Although ICP-OES methods are no longer approved for regulatory analysis of arsenic in drinking water, methods such as 200.7 are still used routinely for other water analyses and using the more sensitive axial view configuration. Using the plasma view, some ICP-OES instruments are still able to offer sufficient sensitivity to provide method detection limits suitable for determining arsenic at the 10 ppb level. In this study, an ICP-OES method with dual viewing capability (axial and radial) was employed to characterize its performance for the analysis of water samples with Method 200.7.
Method 200.7 is the approved technique for the determination of metallic contaminants in water in compliance with the MCLs specified under Federal Regulation 40 CFR part 141. The method is also used extensively for regulatory analysis of wastewater samples for compliance with the permits issued within the National Pollutant Discharge Elimination System (NPDES) under the Federal Regulation 40 CFR part 136.
Method 200.7 mandates the use of ICP-OES for the determination of a total of 32 metals and trace elements in supplied water, natural water, and wastewater. It also is used commonly to ensure compliance with state regulations requiring well waters within properties to be analyzed prior to the purchase of real estate. Currently, the method serves as the basis for water analysis methods by ICP-OES across the world, especially in regions where environmental monitoring industries developed later than in the U.S.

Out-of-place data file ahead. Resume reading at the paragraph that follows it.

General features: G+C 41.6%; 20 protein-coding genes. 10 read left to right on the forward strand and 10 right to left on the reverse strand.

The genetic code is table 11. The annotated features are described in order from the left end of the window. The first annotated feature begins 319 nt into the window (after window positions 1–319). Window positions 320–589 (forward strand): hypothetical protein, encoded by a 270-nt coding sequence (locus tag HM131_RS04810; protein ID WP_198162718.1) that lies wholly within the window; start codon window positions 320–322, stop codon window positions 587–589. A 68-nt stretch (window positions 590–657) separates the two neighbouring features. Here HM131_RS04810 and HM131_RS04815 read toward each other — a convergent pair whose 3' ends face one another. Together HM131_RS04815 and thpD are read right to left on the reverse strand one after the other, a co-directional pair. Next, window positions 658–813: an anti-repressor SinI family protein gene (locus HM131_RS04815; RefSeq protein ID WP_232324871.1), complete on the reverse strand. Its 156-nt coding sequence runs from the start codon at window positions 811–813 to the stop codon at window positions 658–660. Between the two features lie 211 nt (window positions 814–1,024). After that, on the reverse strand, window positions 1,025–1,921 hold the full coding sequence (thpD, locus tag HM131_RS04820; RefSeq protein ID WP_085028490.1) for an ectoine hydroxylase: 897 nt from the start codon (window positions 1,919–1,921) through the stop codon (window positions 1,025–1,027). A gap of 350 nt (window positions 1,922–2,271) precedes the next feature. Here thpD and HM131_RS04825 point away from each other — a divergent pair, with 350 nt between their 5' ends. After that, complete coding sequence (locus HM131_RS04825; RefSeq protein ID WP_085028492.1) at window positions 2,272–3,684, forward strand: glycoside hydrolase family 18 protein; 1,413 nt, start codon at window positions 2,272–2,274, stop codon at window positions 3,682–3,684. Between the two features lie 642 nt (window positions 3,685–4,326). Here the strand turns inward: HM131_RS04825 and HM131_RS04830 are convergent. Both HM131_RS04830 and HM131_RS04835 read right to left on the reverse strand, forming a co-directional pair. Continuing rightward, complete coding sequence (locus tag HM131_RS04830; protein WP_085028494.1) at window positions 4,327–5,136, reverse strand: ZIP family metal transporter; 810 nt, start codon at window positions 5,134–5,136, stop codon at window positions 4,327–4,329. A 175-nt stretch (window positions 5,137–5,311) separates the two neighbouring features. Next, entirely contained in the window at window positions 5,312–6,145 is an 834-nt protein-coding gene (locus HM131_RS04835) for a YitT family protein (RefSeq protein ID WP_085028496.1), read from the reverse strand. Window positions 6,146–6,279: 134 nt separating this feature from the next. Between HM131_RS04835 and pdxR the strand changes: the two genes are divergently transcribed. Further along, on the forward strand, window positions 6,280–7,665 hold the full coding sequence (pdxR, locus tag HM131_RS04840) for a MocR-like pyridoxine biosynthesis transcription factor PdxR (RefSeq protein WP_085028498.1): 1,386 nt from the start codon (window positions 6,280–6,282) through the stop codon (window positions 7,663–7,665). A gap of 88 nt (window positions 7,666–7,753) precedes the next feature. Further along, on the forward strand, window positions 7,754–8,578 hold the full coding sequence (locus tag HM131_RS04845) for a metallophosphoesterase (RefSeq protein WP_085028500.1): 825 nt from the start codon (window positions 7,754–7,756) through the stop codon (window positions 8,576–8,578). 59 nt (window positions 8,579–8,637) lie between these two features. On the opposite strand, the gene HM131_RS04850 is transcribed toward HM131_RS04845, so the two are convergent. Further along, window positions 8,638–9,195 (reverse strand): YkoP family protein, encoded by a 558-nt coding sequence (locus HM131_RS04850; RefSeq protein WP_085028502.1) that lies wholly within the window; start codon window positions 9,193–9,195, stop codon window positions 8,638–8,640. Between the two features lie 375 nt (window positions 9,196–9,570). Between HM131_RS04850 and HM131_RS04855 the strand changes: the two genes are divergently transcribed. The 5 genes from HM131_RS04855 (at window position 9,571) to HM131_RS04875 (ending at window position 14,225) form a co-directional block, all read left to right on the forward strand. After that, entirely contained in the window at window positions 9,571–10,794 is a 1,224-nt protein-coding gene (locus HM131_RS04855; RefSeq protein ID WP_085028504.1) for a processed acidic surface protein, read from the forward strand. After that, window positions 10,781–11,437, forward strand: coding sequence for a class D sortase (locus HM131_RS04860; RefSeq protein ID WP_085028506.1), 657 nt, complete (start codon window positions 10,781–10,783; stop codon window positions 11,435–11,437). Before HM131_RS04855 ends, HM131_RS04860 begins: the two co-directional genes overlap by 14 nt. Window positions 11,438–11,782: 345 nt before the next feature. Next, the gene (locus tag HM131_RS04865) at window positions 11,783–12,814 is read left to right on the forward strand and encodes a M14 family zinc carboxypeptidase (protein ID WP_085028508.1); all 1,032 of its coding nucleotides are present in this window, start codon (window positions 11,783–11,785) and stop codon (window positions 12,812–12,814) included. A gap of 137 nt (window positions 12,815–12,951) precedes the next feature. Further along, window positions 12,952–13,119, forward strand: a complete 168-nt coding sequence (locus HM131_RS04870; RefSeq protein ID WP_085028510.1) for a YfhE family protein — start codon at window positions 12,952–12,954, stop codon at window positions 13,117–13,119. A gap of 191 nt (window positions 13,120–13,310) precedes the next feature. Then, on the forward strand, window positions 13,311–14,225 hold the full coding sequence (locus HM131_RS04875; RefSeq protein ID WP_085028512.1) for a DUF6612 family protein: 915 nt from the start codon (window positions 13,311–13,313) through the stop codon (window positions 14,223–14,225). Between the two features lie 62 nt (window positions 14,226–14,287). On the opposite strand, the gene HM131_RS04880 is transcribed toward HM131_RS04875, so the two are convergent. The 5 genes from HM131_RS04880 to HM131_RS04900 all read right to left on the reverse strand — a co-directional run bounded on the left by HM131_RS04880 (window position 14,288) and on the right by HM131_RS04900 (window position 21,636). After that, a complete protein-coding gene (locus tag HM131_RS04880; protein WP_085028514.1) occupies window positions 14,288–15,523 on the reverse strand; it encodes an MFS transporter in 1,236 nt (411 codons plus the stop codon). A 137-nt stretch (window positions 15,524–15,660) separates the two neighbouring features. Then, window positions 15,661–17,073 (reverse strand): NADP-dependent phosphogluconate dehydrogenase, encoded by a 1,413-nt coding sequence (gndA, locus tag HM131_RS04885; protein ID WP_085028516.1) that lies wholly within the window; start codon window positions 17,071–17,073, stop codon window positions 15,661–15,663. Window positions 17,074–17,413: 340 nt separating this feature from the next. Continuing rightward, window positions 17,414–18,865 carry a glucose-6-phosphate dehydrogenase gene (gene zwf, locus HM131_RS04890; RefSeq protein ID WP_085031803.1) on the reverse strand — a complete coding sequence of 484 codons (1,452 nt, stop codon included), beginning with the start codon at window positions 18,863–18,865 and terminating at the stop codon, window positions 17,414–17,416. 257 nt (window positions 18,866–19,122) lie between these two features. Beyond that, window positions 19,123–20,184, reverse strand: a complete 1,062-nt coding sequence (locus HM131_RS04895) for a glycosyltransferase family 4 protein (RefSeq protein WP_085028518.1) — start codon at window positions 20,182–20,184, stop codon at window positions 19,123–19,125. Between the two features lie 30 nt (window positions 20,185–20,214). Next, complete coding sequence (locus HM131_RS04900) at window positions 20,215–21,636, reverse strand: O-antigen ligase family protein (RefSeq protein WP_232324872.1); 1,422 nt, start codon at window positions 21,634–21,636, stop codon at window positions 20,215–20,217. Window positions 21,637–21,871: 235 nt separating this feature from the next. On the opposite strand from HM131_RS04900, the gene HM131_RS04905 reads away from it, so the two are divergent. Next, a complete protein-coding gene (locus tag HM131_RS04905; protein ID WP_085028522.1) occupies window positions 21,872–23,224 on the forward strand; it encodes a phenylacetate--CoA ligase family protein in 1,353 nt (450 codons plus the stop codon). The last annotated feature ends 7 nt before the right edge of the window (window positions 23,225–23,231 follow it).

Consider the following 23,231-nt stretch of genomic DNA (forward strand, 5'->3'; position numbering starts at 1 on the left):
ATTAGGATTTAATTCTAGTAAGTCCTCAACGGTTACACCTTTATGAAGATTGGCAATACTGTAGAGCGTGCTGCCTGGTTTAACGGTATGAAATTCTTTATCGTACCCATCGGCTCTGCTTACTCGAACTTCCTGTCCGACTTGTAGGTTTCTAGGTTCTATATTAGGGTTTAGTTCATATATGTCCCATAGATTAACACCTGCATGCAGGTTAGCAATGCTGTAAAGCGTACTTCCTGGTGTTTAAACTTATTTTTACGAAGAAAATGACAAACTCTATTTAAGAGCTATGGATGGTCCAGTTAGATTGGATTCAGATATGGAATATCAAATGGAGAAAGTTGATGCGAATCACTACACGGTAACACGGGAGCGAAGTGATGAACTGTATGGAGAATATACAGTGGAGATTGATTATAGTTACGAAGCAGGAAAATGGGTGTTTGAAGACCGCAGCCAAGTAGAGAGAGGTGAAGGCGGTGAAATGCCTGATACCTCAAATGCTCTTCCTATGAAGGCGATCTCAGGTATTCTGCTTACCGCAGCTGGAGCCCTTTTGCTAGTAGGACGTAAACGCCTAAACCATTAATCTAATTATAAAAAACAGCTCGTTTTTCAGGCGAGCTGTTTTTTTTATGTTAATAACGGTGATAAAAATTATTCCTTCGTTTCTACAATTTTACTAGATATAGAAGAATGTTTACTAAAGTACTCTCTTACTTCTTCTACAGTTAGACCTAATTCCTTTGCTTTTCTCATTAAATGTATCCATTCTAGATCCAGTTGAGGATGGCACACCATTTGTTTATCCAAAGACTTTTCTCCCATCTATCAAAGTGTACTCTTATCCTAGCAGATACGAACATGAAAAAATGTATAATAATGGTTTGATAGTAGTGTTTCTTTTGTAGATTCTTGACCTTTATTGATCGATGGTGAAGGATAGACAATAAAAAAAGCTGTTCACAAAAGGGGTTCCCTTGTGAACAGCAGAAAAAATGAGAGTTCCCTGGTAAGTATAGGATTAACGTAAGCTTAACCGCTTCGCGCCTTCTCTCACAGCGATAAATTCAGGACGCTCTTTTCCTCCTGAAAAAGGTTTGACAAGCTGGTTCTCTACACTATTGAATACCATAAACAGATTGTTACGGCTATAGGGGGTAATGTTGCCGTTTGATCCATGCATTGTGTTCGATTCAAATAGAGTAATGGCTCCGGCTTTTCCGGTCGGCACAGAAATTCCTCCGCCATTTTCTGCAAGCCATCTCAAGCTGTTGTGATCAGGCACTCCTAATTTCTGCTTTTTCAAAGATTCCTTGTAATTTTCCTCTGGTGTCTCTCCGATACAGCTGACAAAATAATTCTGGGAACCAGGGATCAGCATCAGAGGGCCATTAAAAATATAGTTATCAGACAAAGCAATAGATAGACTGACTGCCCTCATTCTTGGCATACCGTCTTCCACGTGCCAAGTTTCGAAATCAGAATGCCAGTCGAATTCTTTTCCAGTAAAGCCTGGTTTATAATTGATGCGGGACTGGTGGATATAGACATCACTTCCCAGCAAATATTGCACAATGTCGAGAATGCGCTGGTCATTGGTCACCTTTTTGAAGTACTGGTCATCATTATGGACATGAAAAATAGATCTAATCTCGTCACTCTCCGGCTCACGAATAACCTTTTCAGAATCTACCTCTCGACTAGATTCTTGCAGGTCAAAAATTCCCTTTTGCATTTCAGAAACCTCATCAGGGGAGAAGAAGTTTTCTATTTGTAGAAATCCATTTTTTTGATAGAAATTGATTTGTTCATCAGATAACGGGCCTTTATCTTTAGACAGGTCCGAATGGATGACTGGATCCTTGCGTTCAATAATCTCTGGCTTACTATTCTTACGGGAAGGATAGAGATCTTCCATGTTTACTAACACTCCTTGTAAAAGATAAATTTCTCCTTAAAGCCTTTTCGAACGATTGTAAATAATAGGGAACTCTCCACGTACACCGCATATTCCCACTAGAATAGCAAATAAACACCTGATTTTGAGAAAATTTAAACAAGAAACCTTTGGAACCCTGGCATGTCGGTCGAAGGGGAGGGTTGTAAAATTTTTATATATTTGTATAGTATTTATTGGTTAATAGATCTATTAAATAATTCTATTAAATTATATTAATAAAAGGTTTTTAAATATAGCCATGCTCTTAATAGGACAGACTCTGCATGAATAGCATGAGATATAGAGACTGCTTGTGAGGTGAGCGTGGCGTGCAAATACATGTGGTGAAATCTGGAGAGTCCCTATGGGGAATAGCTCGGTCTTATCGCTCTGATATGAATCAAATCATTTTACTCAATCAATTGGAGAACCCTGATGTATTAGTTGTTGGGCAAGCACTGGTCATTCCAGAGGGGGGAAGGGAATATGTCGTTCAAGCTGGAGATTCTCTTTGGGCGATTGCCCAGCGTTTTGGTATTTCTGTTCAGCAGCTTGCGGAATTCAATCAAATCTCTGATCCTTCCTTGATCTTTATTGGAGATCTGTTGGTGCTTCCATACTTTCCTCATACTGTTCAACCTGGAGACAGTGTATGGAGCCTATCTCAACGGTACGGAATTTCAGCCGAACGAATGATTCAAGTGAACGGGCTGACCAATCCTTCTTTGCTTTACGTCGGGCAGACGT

Method 200.7 suggests preferred wavelengths, calibration, and quality control procedures as well as specific procedures for determining method performance characteristics, such as detection limits and linear ranges. The method describes a protocol for determining the method detection limit (MDL). According to this protocol, the instrument hardware and method are set up as intended for the analysis and then a reagent blank solution spiked at two to three times the estimated instrument detection limit is subjected to seven replicate analyses. The standard deviation (SD) of the measured concentrations is determined and multiplied by 3.14 (the Student's t value for a 99% confidence interval for six degrees of freedom) to arrive at the MDL. It is important that contamination is kept under control, especially for environmentally abundant elements such as aluminium (Al) and zinc (Zn), as any contamination will degrade the MDL. Interference corrections also affect the MDL, as they employ the monitoring of additional lines and propagate the measurement errors accordingly.